HOBOKEN, N.J. — When Tahir Qureshi phoned home from a North Jersey hospital to say he sustained only a minor injury in the train wreck that left one person dead and scores injured Thursday, his family needed to see him to believe it.
After all, the 42-year-old father of three had walked out of the first tower of the World Trade Center on Sept. 11 without a scratch, an act of divine intervention, plain luck or some universal force that by most people’s reckoning happens just once in this lifetime.
So the extended family of the quiet comptroller filled the small house in New Milford on Thursday night — the parents who live a few blocks away, the brother-in-law from Long Island, the older brother, Zahir, the “bossy one,” from Paramus, and several nieces and nephews — all to lay hands on the man who cheated disaster again.
Tahir’s wife hadn’t believed him at first when he called from Jersey City Medical Center with a stranger’s phone to say — very calmly — that he had been in a derailment. And that, really, he was fine.
“When he said train crash, Oh my God, that is no small thing,’’ said Fatima Qureshi, who immediately switched the Disney Chanel the couple’s toddler was watching to see live news of the wreck in Hoboken.
“He said he was fine but I thought, he’s just telling me he’s OK,’’ she recalled Friday afternoon in the couple’s home where Tahir nursed a bruised knee. Only when he arrived home, driven by another brother, Shahid, was she reassured.
Hours later, the parade of family and the deluge of calls began. Tahir’s mother was “a little hysterical,” he said. His father-in-law, on the phone from Maryland, was sobbing. And the minute Zahir arrived, he “chastised me for sitting in the first car,” Tahir joked — in his view, the most dangerous place in a train. The pizza arrived, while the calls kept coming — from Denver and Denmark, Pakistan and Pennsylvania — all panicked relatives who heard the news but worried that Tahir’s luck had run out.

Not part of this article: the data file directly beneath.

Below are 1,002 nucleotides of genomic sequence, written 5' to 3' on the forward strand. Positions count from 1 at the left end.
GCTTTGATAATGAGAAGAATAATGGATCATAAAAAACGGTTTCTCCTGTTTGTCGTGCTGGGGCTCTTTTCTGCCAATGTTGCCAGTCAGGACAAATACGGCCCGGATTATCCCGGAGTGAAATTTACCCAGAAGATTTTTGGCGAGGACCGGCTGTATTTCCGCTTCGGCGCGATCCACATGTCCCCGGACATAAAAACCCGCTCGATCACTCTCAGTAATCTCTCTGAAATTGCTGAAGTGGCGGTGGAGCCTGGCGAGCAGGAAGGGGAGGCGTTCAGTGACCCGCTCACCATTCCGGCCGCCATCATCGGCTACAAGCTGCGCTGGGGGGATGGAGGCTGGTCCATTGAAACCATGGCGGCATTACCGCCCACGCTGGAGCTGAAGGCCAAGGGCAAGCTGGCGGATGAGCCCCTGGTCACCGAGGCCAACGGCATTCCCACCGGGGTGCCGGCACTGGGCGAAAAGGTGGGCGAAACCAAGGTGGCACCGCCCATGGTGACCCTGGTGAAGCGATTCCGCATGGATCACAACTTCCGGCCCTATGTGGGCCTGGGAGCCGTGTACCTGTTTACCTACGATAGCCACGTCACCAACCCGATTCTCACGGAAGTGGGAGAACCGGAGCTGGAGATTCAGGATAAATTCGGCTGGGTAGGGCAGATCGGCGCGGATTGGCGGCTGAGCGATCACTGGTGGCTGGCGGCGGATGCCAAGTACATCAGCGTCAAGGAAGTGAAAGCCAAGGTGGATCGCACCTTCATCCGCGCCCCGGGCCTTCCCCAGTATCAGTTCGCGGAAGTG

“Everybody had an image of him during 9/11,’’ Fatima said. “So they were like, that’s the second time he’s been in such a disaster.’’
Qureshi was preparing to get off the NJ Transit train when he heard what he thought was an explosion from a bomb going off. The force threw him to the floor, he recalled. He was on his back, his legs scrunched up under the mangled seats, his hair dusted with flakes of concrete and his body covered in debris because the roof of the train station had collapsed.
“It looked like a tin car,’’ he said.
NJ Transit personnel and first responders helped him off the train – it was a 10-foot drop to the platform from the windows, which had been kicked out and used as emergency exits. He hobbled on his good leg to a triage area where he was identified with a yellow card – injured, but not critical.
It wasn’t until he watched a news video of people being pulled from the train that he realized how lucky he had been. “That’s where I initially thought how much of a miracle this was,’’ he said.
Fatima was relieved, but nervous. Tahir wouldn’t tell her about the emotional pain he endured after 9/11 — before the couple knew each other. But his mother had.
“For so many days he wasn’t able to talk about it,’’ Fatima said. “He wasn’t able to sleep and he wasn’t able to really eat.’’
Qureshi, then 27, lost more than 250 colleagues at Marsh & McLennan that day, people even younger than he was who never had a chance to launch careers or raise families. “I was having lunch with them every single day in the prior three or four years and then they were gone,’’ he said.
A devout Muslim, the experience, he said, reminded him to value life. In the disaster this week, Qureshi said there is even more to be grateful for – that he returned home to his wife and three children.
“Without a doubt, this is a blessing,’’ said Qureshi, who continues to work for Marsh & McLennan, but in Hoboken now.
“I was telling some of my friends at work, you really have to take it one day at a time and be happy with every single day,’’ he said.